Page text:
Although I have been very successful in domestic scene, the failure to make a mark in even regional competitions really bothers me. We have skill but we are far behind in strength and stamina from our neighbours. We will compete in the SA Games in March but we have yet to start preparation. The players are also not serious. They sit idly for competitions to come. This is not a player should be preparing. In our time, there were at least a tournament every month but now it has been reduced to four or five a year. The federation has simply failed to organise tournaments due to lack of fund.
For women athletes in our country, the main barrier is their own family. Parents don't want to take risk sending their daughters to go for sports because they think that the surrounding is polluted. I can proudly announce that the sports environment is much better than other sectors. Have you ever heard of more scandals in sports than education or cultural sectors? Some parents also have a primitive idea that sportswomen don't have pretty faces. They fail to realise that one can keep her charms and morality if she wants to. It totally depends on oneself and the real beauty lies in work, not in the face. Thirdly, every family wants some output. They don't encourage their children to get involved into sports because they think it would not be a good career.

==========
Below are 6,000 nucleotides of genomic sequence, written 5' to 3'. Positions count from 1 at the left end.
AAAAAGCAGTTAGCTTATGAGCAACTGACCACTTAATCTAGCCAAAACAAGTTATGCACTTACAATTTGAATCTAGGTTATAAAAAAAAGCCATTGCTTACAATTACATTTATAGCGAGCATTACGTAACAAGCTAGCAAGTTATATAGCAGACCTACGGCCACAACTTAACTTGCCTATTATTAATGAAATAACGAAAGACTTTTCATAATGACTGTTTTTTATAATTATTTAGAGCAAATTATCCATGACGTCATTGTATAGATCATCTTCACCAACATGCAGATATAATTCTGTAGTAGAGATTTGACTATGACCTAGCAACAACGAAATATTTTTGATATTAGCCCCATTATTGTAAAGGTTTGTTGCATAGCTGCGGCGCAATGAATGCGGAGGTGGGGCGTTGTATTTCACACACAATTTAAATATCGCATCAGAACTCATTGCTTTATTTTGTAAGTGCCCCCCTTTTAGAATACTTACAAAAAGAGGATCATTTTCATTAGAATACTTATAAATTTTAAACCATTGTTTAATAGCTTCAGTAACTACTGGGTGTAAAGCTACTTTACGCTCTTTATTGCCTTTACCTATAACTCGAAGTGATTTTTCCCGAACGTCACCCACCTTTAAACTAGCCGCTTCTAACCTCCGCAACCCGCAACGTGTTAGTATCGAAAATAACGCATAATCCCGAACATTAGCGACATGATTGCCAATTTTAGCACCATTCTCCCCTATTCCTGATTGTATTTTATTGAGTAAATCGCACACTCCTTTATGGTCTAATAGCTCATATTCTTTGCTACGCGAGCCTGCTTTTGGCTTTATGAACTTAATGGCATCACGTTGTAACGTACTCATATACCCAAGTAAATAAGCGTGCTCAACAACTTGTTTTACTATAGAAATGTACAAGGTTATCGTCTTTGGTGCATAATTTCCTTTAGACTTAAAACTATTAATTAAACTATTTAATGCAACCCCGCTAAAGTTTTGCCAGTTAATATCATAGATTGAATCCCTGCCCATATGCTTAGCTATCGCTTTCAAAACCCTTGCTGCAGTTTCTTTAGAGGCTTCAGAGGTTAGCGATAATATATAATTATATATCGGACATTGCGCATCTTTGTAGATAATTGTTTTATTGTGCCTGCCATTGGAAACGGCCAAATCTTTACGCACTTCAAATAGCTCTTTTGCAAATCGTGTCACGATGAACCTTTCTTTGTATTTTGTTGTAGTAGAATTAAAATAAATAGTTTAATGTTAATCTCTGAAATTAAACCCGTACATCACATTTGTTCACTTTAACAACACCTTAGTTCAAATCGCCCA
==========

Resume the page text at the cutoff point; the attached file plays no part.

Sponsors also chase big games like cricket and football. But if they extended their helping hands to the small games, things would have been different. If one company sponsors three players, the small games could survive. As an organiser, my target now is to improve this situation for the players and make them self-dependent. Also, what I did not get from officials as a player, I want to provide for the youngsters now. But there is a generation gap and present-day players feel that organisers can't do anything without them. We had the pride but never used it to get through to the organisers. This attitude should be changed.
After all these years, I don't find any special moments in my career. I have won awards, I have become a goodwill ambassador of the UNICEF recently, but I feel proud to think that I am a sportswoman. I have no regrets in my life because sports have brought me this far. Today's Linu belongs to sports and it is what I always wanted to be. This is my greatest achievement in my life.
LATE NIGHT SUSPENSE: The man in charge pokes a paster in his eyes who in turn retaliates by chasing the boss with a sharp anticutter. Everyone runs for cover. Everyone’s hot in the heat of night.